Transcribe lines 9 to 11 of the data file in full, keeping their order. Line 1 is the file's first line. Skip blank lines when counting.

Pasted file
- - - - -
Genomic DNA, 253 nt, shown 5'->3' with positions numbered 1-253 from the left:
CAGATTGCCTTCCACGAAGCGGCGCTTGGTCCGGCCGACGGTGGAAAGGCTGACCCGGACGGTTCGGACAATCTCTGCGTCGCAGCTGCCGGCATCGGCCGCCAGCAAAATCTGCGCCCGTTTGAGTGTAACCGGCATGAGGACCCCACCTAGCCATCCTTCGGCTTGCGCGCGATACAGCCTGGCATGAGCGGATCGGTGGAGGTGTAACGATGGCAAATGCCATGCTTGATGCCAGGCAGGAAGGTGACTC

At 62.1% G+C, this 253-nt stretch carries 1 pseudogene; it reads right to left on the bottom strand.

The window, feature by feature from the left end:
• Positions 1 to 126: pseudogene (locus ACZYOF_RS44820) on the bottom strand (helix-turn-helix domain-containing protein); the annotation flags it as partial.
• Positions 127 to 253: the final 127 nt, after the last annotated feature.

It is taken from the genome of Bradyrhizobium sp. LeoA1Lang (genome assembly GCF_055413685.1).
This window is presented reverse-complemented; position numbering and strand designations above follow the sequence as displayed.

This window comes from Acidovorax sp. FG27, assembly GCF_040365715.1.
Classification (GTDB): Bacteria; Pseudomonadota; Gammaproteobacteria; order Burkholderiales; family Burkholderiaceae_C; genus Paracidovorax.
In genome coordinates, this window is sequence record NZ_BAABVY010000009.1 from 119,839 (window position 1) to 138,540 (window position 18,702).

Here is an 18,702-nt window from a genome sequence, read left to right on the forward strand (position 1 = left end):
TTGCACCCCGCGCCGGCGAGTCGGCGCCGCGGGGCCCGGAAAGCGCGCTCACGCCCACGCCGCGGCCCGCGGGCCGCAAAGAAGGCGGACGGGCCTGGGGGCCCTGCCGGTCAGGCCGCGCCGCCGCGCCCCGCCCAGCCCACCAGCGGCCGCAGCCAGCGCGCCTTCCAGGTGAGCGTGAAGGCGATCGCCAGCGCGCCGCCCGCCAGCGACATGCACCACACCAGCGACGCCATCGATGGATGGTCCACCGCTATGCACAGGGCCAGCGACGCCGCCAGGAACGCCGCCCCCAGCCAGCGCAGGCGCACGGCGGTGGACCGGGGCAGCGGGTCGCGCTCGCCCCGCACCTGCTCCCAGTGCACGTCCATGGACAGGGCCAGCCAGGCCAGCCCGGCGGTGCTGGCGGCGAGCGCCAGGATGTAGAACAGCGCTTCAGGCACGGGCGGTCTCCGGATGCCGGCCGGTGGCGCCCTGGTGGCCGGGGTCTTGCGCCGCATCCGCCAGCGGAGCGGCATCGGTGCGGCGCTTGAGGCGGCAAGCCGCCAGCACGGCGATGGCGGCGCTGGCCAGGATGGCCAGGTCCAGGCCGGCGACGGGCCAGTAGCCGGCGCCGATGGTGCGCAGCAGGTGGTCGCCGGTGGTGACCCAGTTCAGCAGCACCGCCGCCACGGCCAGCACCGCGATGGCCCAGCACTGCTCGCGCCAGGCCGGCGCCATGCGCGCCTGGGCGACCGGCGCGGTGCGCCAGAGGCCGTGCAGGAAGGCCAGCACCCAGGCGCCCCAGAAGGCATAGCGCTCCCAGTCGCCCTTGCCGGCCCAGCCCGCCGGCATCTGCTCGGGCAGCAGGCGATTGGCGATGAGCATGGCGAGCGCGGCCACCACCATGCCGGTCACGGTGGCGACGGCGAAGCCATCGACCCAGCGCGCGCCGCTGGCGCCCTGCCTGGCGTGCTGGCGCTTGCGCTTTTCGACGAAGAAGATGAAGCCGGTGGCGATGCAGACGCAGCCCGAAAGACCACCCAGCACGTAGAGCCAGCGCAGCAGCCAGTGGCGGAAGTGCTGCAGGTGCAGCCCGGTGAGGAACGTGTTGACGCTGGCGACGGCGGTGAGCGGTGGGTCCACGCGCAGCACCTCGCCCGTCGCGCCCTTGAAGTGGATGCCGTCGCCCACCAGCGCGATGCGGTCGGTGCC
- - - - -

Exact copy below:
This window comes from Acidovorax sp. FG27, assembly GCF_040365715.1.
Classification (GTDB): Bacteria; Pseudomonadota; Gammaproteobacteria; order Burkholderiales; family Burkholderiaceae_C; genus Paracidovorax.
In genome coordinates, this window is sequence record NZ_BAABVY010000009.1 from 119,839 (window position 1) to 138,540 (window position 18,702).